What is Anicca, Dukkha and Anatta are the five clinging-aggregate?

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SarathW
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What is Anicca, Dukkha and Anatta are the five clinging-aggregate?

Post by SarathW » Thu Oct 04, 2018 9:40 am

What is Anicca, Dukkha and Anatta are the five clinging-aggregates?

I think we should talk about the five clinging-aggregate when we talk about Anicca, Dukkha, and Anatta.
Five, not clinging-aggregate is only Anicca, and Anatta but not Dukkha.
Am I correct? Please comment.
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Re: What is Anicca, Dukkha and Anatta are the five clinging-aggregate?

Post by Dinsdale » Thu Oct 04, 2018 10:29 am

SarathW wrote:
Thu Oct 04, 2018 9:40 am
Five, not clinging-aggregate is only Anicca, and Anatta but not Dukkha.
Am I correct? Please comment.
The Khandha Sutta does make a distinction between "plain" aggregates and clinging aggregates.

https://www.accesstoinsight.org/tipitak ... .than.html

On the other hand, it would appear that "plain" aggregates still involve dukkha-dukkhataa ( pain or "ordinary" suffering ).

https://www.accesstoinsight.org/tipitak ... .wlsh.html
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Re: What is Anicca, Dukkha and Anatta are the five clinging-aggregate?

Post by paul » Thu Oct 04, 2018 10:42 am

Because the aggregates are no longer subject to clinging, the arahant feels pleasure and pain but is disjoined from it:

"Sensing a feeling of pleasure, he senses it disjoined from it. Sensing a feeling of pain, he senses it disjoined from it. Sensing a feeling of neither-pleasure-nor-pain, he senses it disjoined from it. This is called a well-instructed disciple of the noble ones disjoined from birth, aging, & death; from sorrows, lamentations, pains, distresses, & despairs. He is disjoined, I tell you, from suffering & stress."---SN 36.6

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Re: What is Anicca, Dukkha and Anatta are the five clinging-aggregate?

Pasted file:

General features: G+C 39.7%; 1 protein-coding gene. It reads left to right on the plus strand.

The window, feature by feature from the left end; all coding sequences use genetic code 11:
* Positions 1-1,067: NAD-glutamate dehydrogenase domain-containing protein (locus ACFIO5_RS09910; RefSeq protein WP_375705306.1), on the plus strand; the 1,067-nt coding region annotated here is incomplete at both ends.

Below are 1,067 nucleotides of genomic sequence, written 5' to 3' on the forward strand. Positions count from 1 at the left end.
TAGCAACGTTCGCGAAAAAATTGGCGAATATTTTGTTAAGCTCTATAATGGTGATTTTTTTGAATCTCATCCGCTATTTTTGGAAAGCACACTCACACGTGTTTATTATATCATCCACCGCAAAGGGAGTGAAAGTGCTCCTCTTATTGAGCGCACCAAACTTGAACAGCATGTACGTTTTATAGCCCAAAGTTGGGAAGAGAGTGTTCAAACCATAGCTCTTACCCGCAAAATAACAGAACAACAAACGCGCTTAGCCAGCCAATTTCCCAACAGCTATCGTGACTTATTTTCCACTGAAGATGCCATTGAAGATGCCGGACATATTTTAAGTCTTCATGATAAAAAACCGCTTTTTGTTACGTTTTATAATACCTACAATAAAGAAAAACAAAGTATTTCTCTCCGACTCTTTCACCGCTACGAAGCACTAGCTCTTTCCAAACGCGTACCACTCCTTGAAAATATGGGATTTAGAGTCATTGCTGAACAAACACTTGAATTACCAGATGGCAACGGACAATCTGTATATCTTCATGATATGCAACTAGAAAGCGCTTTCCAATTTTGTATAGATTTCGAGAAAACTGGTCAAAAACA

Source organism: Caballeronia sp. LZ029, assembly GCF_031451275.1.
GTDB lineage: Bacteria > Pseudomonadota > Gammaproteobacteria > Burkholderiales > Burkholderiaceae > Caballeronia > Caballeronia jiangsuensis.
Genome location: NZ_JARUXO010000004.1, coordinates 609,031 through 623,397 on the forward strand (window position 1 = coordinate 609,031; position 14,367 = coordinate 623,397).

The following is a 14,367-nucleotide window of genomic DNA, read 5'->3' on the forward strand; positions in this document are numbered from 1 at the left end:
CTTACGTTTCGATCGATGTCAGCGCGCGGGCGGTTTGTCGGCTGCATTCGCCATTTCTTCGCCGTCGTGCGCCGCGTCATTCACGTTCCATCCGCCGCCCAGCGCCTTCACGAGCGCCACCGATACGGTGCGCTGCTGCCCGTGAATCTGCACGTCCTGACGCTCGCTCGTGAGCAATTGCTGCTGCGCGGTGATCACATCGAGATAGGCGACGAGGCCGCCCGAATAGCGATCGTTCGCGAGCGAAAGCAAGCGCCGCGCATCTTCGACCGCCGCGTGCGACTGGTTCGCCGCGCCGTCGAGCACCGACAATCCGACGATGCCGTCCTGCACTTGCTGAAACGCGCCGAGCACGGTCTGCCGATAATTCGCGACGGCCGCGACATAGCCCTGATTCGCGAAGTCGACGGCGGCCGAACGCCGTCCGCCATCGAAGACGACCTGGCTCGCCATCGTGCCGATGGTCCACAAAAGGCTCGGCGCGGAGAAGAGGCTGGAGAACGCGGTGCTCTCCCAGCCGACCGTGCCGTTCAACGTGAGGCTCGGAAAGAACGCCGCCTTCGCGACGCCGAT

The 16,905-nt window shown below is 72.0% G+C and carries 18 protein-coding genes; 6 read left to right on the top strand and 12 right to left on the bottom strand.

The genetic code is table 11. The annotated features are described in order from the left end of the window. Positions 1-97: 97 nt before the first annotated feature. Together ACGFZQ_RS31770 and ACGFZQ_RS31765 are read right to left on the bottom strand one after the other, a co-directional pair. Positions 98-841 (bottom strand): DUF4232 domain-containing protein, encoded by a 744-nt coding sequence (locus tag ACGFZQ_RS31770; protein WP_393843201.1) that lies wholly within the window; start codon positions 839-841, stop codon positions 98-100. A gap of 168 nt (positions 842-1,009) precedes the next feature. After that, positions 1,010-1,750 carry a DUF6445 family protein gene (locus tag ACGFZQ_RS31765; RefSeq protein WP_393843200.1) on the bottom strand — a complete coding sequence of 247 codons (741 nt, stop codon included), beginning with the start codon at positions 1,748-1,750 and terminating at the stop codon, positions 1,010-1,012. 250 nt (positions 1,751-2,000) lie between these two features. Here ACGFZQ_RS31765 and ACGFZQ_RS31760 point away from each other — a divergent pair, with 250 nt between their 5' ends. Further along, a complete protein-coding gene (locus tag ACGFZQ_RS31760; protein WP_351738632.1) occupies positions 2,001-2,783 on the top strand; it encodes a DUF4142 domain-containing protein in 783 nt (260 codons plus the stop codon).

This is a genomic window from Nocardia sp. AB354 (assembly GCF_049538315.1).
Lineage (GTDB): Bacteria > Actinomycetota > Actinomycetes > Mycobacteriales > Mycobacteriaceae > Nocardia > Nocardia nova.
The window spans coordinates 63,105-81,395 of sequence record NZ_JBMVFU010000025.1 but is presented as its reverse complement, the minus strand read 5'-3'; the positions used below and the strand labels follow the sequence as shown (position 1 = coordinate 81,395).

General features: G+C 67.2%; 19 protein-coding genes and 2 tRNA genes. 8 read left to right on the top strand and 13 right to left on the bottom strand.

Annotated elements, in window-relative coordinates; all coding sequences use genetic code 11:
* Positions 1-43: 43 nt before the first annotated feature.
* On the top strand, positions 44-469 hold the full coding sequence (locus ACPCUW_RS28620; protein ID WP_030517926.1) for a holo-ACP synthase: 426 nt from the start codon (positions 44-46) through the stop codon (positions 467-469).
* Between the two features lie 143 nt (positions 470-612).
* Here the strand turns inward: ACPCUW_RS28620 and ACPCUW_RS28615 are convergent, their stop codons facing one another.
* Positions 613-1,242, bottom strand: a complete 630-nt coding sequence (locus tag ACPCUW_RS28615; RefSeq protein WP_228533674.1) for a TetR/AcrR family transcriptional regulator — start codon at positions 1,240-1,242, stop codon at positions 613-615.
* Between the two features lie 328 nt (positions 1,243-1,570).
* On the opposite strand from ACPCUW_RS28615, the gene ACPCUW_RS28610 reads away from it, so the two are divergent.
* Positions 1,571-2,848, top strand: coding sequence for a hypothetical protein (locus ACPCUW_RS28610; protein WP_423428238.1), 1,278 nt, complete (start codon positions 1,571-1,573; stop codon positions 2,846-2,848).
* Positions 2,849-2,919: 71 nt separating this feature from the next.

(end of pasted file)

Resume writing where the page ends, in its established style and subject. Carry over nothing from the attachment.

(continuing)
Post by Dinsdale » Thu Oct 04, 2018 11:09 am

paul wrote:
Thu Oct 04, 2018 10:42 am
Because the aggregates are no longer subject to clinging, the arahant feels pleasure and pain but is disjoined from it:

"Sensing a feeling of pleasure, he senses it disjoined from it. Sensing a feeling of pain, he senses it disjoined from it. Sensing a feeling of neither-pleasure-nor-pain, he senses it disjoined from it. This is called a well-instructed disciple of the noble ones disjoined from birth, aging, & death; from sorrows, lamentations, pains, distresses, & despairs. He is disjoined, I tell you, from suffering & stress."---SN 36.6
Though being "disjoined" from pain doesn't mean that one is actually free of pain. One is still struck by the first arrow, the ancient equivalent of a gunshot wound.
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DooDoot
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Re: What is Anicca, Dukkha and Anatta are the five clinging-aggregate?

Post by DooDoot » Thu Oct 04, 2018 12:26 pm

SarathW wrote:
Thu Oct 04, 2018 9:40 am
Five, not clinging-aggregate is only Anicca, and Anatta but not Dukkha.
Am I correct? Please comment.
Not correct per SN 22.59 but I won't comment. I will claim my Vacchagotta right to silence on this. :)
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Re: What is Anicca, Dukkha and Anatta are the five clinging-aggregate?

Post by Bundokji » Thu Oct 04, 2018 12:35 pm

I think the Anicca, Dukkha Anatta refer to volitional actions only. The aggregates themselves without clinging are only Anatta.

Atta is a necessary condition for Anicca and Dukkha.
And the Blessed One addressed the bhikkhus, saying: "Behold now, bhikkhus, I exhort you: All compounded things are subject to vanish. Strive with earnestness!"

This was the last word of the Tathagata.

SarathW
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Re: What is Anicca, Dukkha and Anatta are the five clinging-aggregate?